I find there are a few people who show an interest in my sewing and make the odd etsy comment because they think what I'm making is good and has value, and then there are people who don't even notice there's a sewing machine in the middle of my house or if they do notice, they certainly aren't going to ask about it in case it gets them into a conversation they don't want to have.

    When people suggest I open an etsy store I just tell them there's no money in selling quilts, only in selling to quilters and I'm not interested in doing that. Since they're only being polite in the first place that usually wraps up the conversation and we can move on to something else we're both interested in discussing.

  5. I get the comment and I usually don't have the energy to explain my reasons why not. They are never interested in buying, just telling me to sell which is kind of weird. Can't I create and give for my own enjoyment?

  6. Try to extend the tolerance & respect you wish you were getting.
    Many people do not know people who make things. Hard to imagine, when nearly everyone I know makes things, but for some, the closest they get to makers is the virtual community on Etsy & then they don't know them, they just know of them. And since they don't personally know any makers, they have no idea what to say to someone who does. Perhaps their, to you, inappropriate comment is the only way they they can express interest in what you do. Ignoring what you do would be the real insult.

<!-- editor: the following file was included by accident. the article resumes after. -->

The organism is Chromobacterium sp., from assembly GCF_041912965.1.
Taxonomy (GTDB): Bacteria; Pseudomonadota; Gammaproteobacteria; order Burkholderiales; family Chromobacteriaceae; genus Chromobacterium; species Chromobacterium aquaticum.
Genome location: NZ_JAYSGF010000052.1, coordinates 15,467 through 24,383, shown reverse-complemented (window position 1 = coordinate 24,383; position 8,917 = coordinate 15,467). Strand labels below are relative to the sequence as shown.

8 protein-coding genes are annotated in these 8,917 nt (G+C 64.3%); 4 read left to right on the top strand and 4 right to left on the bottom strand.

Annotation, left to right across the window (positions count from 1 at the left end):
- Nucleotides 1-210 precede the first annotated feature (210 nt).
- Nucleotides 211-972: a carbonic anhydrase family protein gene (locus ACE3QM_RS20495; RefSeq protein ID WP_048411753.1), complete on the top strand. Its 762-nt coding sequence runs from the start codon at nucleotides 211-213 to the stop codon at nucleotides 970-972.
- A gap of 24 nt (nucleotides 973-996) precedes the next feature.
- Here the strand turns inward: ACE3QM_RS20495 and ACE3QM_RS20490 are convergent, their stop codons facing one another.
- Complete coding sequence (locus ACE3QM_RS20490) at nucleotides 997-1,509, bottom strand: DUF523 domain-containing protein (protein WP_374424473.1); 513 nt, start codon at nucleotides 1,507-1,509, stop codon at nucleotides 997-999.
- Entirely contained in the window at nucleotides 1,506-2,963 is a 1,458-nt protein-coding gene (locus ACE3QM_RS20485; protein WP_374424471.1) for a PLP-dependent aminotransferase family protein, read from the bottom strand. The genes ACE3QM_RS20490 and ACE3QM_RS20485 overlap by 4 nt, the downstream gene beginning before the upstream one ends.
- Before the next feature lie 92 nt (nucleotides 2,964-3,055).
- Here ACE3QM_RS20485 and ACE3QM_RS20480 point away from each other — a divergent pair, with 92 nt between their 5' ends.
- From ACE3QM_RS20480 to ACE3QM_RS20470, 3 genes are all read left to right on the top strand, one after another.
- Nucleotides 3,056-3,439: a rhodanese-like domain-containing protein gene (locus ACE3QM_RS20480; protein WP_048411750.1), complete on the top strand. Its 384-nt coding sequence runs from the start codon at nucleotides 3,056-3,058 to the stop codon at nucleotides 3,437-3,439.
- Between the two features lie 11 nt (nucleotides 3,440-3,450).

7. I have been asked that and it doesn't bother me as much as the ENDLESS requests....and even begging by friends and family to make things for them...or their kids. Constant..Like making a quilt is something I can just easily do. Its even better when they offer to "pay me for my time"...Clueless. People that don't make things have NO IDEA what goes on in the minds of people that DO make things!! And..when they want to pick the fabric....Ugh. I was just asked yesterday ( actually begged) to make a queen sized Curious George comforter. Really. I would rather stick pins in my eyeballs!!!! Thank you for an interesting and thought provoking blog post! I am a HUGE fan of your work, and find you endlessly inspiring!!!